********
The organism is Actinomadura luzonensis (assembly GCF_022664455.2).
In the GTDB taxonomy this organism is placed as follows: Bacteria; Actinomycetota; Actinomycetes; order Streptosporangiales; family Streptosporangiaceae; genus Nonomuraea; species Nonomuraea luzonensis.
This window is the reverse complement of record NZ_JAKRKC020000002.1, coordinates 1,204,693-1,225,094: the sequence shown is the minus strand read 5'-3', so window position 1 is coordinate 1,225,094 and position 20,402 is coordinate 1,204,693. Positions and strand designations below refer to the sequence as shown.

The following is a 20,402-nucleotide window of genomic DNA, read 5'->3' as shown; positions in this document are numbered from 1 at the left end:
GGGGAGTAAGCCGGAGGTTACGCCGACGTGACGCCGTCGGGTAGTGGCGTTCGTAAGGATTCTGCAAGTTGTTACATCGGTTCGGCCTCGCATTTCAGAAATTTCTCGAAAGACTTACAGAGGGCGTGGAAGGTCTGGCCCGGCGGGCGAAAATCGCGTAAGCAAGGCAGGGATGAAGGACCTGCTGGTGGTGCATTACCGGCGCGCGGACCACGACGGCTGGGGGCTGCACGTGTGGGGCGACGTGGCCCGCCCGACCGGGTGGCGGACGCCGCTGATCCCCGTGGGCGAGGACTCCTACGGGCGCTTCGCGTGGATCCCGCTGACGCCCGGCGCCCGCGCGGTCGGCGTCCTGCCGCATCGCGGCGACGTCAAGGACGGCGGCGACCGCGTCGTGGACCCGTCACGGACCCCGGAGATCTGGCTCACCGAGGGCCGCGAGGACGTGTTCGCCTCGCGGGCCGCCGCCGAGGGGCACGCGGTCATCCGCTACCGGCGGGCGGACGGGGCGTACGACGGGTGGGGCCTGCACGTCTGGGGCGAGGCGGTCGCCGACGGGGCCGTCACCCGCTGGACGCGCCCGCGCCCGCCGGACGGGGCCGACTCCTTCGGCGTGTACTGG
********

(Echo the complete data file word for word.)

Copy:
The organism is Actinomadura luzonensis (assembly GCF_022664455.2).
In the GTDB taxonomy this organism is placed as follows: Bacteria; Actinomycetota; Actinomycetes; order Streptosporangiales; family Streptosporangiaceae; genus Nonomuraea; species Nonomuraea luzonensis.
This window is the reverse complement of record NZ_JAKRKC020000002.1, coordinates 1,204,693-1,225,094: the sequence shown is the minus strand read 5'-3', so window position 1 is coordinate 1,225,094 and position 20,402 is coordinate 1,204,693. Positions and strand designations below refer to the sequence as shown.

The following is a 20,402-nucleotide window of genomic DNA, read 5'->3' as shown; positions in this document are numbered from 1 at the left end:
GGGGAGTAAGCCGGAGGTTACGCCGACGTGACGCCGTCGGGTAGTGGCGTTCGTAAGGATTCTGCAAGTTGTTACATCGGTTCGGCCTCGCATTTCAGAAATTTCTCGAAAGACTTACAGAGGGCGTGGAAGGTCTGGCCCGGCGGGCGAAAATCGCGTAAGCAAGGCAGGGATGAAGGACCTGCTGGTGGTGCATTACCGGCGCGCGGACCACGACGGCTGGGGGCTGCACGTGTGGGGCGACGTGGCCCGCCCGACCGGGTGGCGGACGCCGCTGATCCCCGTGGGCGAGGACTCCTACGGGCGCTTCGCGTGGATCCCGCTGACGCCCGGCGCCCGCGCGGTCGGCGTCCTGCCGCATCGCGGCGACGTCAAGGACGGCGGCGACCGCGTCGTGGACCCGTCACGGACCCCGGAGATCTGGCTCACCGAGGGCCGCGAGGACGTGTTCGCCTCGCGGGCCGCCGCCGAGGGGCACGCGGTCATCCGCTACCGGCGGGCGGACGGGGCGTACGACGGGTGGGGCCTGCACGTCTGGGGCGAGGCGGTCGCCGACGGGGCCGTCACCCGCTGGACGCGCCCGCGCCCGCCGGACGGGGCCGACTCCTTCGGCGTGTACTGG